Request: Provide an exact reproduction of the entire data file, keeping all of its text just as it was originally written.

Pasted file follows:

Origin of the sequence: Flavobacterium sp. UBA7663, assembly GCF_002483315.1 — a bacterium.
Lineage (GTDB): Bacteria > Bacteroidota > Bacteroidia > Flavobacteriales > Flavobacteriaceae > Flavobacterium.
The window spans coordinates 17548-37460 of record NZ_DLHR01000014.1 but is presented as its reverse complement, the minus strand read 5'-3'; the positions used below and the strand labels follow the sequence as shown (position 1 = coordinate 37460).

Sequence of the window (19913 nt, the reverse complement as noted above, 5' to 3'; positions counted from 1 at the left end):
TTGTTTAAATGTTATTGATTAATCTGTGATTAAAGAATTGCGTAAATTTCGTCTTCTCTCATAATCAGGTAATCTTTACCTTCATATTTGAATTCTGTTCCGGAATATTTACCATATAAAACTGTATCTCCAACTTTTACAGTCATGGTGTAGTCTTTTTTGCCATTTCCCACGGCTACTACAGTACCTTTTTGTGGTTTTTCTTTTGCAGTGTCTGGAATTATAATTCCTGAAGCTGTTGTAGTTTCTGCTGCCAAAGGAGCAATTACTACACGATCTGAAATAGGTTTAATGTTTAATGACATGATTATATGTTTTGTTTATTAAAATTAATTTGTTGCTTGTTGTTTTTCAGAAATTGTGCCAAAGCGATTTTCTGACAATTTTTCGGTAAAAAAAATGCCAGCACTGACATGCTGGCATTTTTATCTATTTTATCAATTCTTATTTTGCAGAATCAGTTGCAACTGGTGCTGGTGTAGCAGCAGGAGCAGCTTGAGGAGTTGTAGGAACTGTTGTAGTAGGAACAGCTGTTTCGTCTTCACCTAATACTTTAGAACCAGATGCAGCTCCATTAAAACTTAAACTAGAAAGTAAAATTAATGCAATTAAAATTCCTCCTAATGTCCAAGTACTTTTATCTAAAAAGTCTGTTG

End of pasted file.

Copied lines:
Origin of the sequence: Flavobacterium sp. UBA7663, assembly GCF_002483315.1 — a bacterium.
Lineage (GTDB): Bacteria > Bacteroidota > Bacteroidia > Flavobacteriales > Flavobacteriaceae > Flavobacterium.
The window spans coordinates 17548-37460 of record NZ_DLHR01000014.1 but is presented as its reverse complement, the minus strand read 5'-3'; the positions used below and the strand labels follow the sequence as shown (position 1 = coordinate 37460).

Sequence of the window (19913 nt, the reverse complement as noted above, 5' to 3'; positions counted from 1 at the left end):
TTGTTTAAATGTTATTGATTAATCTGTGATTAAAGAATTGCGTAAATTTCGTCTTCTCTCATAATCAGGTAATCTTTACCTTCATATTTGAATTCTGTTCCGGAATATTTACCATATAAAACTGTATCTCCAACTTTTACAGTCATGGTGTAGTCTTTTTTGCCATTTCCCACGGCTACTACAGTACCTTTTTGTGGTTTTTCTTTTGCAGTGTCTGGAATTATAATTCCTGAAGCTGTTGTAGTTTCTGCTGCCAAAGGAGCAATTACTACACGATCTGAAATAGGTTTAATGTTTAATGACATGATTATATGTTTTGTTTATTAAAATTAATTTGTTGCTTGTTGTTTTTCAGAAATTGTGCCAAAGCGATTTTCTGACAATTTTTCGGTAAAAAAAATGCCAGCACTGACATGCTGGCATTTTTATCTATTTTATCAATTCTTATTTTGCAGAATCAGTTGCAACTGGTGCTGGTGTAGCAGCAGGAGCAGCTTGAGGAGTTGTAGGAACTGTTGTAGTAGGAACAGCTGTTTCGTCTTCACCTAATACTTTAGAACCAGATGCAGCTCCATTAAAACTTAAACTAGAAAGTAAAATTAATGCAATTAAAATTCCTCCTAATGTCCAAGTACTTTTATCTAAAAAGTCTGTTG